The limited prospect of an imminent meaningful recovery in Capesize rates means that values are also likely to remain subdued with little reason for owners to invest in second-hand tonnage until they see more positive signs that have reached a low point and earnings will pick up. Even if they do see such opportunities, many are heavily constrained in their ability to raise finance for new investment, with shipping banks still operating conservatively and other investors more cautious about dry bulk shipping.

The latest syndicated lending statistics shows that some shipping banks are becoming more willing to support shipping finance deals, although the figures were padded out by big offshore and cruise industry deals. However, looking from a variety of perspectives including investors, ship-owners, and operators, the shipping finance challenge looks frightening. Depressed vessel earnings and values together with narrow options for raising new funds for investment or re-financing are posing key challenges for lenders. In addition, this context of increasingly worrying global monetary indicators, with recoveries stalling in many key consuming countries including the China and India trying to bear down on inflation and sovereign debt struggle rising in some Eurozone countries in particular


Continued high oil prices and the requirement for cleaner fuel are expected to place an upward pressure on transportation cost. More fuel-efficient tonnage will ease this pressure somewhat over time. However, because of capital constraints and low income, the renewal of fleet in any meaningful way will take time. The current low rates, coupled with high scrap prices, will increase demolition to new peaks-possibly as high as 70 million DWT a year.

Further reduction in speed will reduce the availability of tonnage and put upward pressure on rates. A bit further, out of time, tonnage available will also reduce somewhat because of the ship going to shipyards to be upgraded with emission and ballast water treatment system. The actual cost of shipping assets is expected to be lower than it was in the last decade. Operating shipping cost inflation is not expected to be high. Thus, the cost of the ship itself is not expected to put upward pressure on shipping cost unless there is a shortage of tonnage.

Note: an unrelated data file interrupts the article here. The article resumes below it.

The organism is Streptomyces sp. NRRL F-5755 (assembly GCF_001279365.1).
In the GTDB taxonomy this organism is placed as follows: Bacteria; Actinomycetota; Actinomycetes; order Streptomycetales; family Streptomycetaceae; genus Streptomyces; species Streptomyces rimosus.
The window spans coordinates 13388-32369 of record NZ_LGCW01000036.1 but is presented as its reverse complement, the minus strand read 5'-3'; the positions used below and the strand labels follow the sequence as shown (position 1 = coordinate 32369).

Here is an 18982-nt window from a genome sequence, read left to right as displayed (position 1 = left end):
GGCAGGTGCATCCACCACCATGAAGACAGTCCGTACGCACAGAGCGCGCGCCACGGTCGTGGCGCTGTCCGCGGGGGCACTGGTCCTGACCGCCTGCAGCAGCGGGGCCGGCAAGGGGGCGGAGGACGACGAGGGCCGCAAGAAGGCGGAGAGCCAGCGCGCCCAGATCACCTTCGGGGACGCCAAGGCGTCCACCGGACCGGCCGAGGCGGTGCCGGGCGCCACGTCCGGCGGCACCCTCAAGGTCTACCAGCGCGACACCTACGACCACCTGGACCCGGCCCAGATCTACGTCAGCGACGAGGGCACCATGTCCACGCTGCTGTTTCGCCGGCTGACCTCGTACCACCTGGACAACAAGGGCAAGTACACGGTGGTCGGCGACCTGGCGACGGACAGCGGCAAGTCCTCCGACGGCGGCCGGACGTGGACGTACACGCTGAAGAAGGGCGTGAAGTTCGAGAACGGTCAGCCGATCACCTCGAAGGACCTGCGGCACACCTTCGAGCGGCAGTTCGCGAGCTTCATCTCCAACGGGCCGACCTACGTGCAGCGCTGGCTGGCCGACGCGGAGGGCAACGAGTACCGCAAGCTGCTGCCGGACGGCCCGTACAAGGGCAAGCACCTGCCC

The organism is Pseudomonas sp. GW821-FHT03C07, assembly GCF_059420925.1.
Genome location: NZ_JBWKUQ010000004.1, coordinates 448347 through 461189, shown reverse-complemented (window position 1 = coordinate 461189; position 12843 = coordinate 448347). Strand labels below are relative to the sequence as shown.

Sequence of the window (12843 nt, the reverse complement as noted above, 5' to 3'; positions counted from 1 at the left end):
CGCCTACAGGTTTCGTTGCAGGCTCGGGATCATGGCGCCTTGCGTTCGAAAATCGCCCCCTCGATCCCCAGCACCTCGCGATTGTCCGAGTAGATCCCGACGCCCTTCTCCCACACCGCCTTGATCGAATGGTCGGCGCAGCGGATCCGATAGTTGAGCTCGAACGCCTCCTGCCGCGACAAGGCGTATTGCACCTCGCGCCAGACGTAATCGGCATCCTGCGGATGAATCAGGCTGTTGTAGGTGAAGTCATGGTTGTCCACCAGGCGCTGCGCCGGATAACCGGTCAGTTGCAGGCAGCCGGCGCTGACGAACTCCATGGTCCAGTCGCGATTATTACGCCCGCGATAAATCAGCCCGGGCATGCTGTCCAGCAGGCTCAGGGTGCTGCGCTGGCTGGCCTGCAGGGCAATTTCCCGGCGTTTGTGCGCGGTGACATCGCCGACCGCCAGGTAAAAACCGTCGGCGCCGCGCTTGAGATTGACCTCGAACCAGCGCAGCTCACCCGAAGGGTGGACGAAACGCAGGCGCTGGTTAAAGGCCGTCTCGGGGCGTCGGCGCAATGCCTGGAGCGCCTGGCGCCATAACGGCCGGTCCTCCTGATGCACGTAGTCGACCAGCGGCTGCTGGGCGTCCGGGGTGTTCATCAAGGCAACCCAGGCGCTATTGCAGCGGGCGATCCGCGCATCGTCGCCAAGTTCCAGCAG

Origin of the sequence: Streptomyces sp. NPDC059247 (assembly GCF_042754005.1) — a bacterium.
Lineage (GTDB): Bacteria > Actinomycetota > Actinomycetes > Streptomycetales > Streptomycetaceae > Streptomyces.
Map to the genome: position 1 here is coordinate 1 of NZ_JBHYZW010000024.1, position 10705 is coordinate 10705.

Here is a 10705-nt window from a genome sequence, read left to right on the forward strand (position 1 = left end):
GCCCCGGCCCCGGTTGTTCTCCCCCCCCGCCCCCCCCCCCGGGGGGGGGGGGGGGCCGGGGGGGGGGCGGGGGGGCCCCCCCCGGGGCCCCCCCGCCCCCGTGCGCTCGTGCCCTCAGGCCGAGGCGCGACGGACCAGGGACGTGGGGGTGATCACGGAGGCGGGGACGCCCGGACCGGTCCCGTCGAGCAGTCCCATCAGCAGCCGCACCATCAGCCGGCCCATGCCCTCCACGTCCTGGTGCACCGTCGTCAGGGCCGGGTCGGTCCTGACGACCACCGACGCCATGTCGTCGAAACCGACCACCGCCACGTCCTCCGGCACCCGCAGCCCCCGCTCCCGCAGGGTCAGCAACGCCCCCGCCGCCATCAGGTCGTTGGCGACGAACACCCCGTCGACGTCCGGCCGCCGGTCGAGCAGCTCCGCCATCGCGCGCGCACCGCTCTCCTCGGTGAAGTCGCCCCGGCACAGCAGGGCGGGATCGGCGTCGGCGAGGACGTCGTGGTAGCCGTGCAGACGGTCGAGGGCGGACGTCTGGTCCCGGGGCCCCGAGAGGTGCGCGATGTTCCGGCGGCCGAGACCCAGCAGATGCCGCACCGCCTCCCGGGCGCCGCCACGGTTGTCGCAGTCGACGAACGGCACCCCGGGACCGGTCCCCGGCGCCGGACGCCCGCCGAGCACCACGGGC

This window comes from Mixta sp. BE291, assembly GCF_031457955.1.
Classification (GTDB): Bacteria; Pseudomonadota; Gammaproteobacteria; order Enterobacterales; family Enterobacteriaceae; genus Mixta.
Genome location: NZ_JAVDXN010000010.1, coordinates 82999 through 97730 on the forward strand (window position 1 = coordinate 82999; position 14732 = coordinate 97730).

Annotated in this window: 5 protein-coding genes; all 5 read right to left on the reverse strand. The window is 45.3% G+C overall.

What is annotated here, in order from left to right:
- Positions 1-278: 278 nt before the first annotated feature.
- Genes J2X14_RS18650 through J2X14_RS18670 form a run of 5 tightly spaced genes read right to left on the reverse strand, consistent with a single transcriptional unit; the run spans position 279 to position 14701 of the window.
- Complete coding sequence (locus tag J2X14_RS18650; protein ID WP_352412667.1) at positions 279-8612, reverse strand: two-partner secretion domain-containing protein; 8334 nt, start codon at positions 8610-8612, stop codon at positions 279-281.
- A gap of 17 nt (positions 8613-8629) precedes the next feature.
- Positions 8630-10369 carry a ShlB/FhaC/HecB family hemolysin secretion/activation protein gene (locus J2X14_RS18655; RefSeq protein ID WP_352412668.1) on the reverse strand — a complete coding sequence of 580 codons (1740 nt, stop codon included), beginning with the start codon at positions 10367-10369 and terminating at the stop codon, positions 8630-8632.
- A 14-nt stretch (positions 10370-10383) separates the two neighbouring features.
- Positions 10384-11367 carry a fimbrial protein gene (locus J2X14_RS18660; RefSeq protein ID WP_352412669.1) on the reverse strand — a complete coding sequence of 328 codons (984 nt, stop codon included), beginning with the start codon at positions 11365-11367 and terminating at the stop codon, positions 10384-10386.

For the dry cargo business, better infrastructure around ports will reduce the cost of transportation because ships will wait less time for cargo, thus making the fleet more efficient. These factors high fuel cost, congestion in ports, lack of financing, and ability to innovate will determine the degree of which shipping cost will serve as a significant trade barrier in the future.

Work cited: The Capesize Trade in 2012 and the factors that affect them

  1. Martin Stopford, (1997). Maritime Economics: Second Edition New York City: ponting green publishing services
  2. Brooks, M.R. (2003). Sea change in linear shipping: managerial and decision-making in global industry. Oxford: Pergamon press.
  3. Beenstock, M. and A. Vergottis (1989). An economic model of the world tanker markets, journal of economies and policy, 23, 263-80
  4. Dexit, A. and R.S. Pindyck, (1994). Investment under uncertainty. New Jercy: priceton university press.
  5. Tannetoes, Z.S. (1966). The theory of oil tank ship rates. Cambridge: MIT press
  6. Beenstock, M. and A. Vergottis, (1989a). An economic model of the world market for dry cargo freight and shipping. Applied economics, 21(3), 339-356.